Tuesday, July 5, 2022

FNBB faces class action suit from angry clients

Scores of Batswana who allege that they may have been defrauded by Wesbank, the motor vehicle financing wing of First National Bank of Botswana, are understood to be considering class action.

Documents passed to Sunday Standard suggest that Wesbank may be undervaluing cars repossessed from Batswana and which are then subsequently sold to a South African garage at bargain basement prices.
Among the more than 100 locals whose cars have been repossessed and sold to Ambereira Trading in South Africa are an industrial court judge, a prominent ruling party politician and parliamentary candidate and scores of local businessmen.

In one instance, the bank valued a Mercedes Benz luxury car at less than P100 000; the value provided by local Merces Benz dealers, Naledi Motors, was P400 000. This is in spite of the fact that the bank last year told Sunday Standard that they use the Mead and Mcgrader valuation book which is the same valuation book used by Naledi Motors.

The car was later given to Ambereira Trading in Lehurutshe, South Africa, at P175 000. The car was then imported to South Africa before the South African garage paid the sale money and the money was only remitted to the Wesbank account after more than six months. The Botswana client, who had surrendered the car to Wesbank, was made to bear the costs of exporting the car to Ambereira Trading in South Africa.

In another incident, a local client who was unhappy that his Land Rover Freelander, which was subsequently sold to Ambereira, had been undervalued challenged the Wesbank valuation through his lawyers. He also took up the issue with the Land Rover Association and the AA Motor Vehicle Ombudsman.

Records which have been passed to the Sunday Standard suggest that Ambereira Trading is the biggest beneficiary of Wesbank’s bargain basement prices and is believed to have bought more than 100 repossessed cars from the bank in the last three years.

In a number of cases, there were Batswana buyers whose bids were higher than that of Ambereira, but the bank records state that the cars were subsequently sold to Ambereira because Batswana bidders had lost interest in the vehicles.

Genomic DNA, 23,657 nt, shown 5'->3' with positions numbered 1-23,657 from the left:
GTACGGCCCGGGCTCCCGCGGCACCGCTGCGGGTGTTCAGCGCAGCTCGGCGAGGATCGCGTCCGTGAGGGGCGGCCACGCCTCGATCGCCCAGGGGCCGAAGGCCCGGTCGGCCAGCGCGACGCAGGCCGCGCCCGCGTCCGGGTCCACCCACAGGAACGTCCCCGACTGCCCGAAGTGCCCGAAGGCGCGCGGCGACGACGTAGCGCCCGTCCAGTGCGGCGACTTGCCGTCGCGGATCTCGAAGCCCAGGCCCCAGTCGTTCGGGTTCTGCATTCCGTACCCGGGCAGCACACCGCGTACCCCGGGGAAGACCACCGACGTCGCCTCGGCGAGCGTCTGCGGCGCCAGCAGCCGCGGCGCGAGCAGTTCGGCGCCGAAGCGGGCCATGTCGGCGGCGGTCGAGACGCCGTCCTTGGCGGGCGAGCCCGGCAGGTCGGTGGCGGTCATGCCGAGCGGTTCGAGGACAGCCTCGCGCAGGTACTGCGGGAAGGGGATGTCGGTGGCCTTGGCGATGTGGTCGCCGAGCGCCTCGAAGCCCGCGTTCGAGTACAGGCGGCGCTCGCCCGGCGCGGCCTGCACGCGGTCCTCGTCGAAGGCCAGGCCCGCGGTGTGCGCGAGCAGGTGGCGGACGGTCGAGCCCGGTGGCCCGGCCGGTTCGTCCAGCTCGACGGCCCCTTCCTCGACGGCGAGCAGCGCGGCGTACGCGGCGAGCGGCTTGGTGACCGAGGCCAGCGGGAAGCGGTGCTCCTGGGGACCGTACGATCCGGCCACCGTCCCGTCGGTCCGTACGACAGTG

All the cars bought by Ambereira are usually taken to South Africa and de-registered even before the company had paid their bid prices. The cross border transactions are facilitated by a letter from one of the Wesbank bosses whose name is known to the Sunday Standard. The sale proceeds usually take up to one year before they are transferred from Ambereira to Wesbank.

The First National Bank, which is listed on the Botswana Stock Exchange, is among the biggest losers in the transactions because, in most cases, by the time the money is remitted its value has been eroded by both inflation and fluctuations in the Pula Rand exchange rate. Insiders say the losses incurred by the bank are huge, considering the volume of units bought by Ambereira.

The bank was this week mulling over setting up a suspense account to help the accounting difficulties occasioned by the delay in remittances from Ambereira.

Meanwhile, the Botswana Police Service has already notified First National Bank that it is investigating allegations of impropriety at Wesbank. This followed complaints that hundreds of Batswana may have been defrauded by the vehicle financing division of the First National Bank of Botswana.

Police investigations were initially halted under mysterious circumstances following instructions from a senior officer from the Criminal Investigations Department (CID).

The Sunday Standard has, however, raised documentation from the Commissioner of Police stating that the investigation has been reinstated. This followed a complaint from an aggrieved Wesbank client who believes he may have been defrauded.


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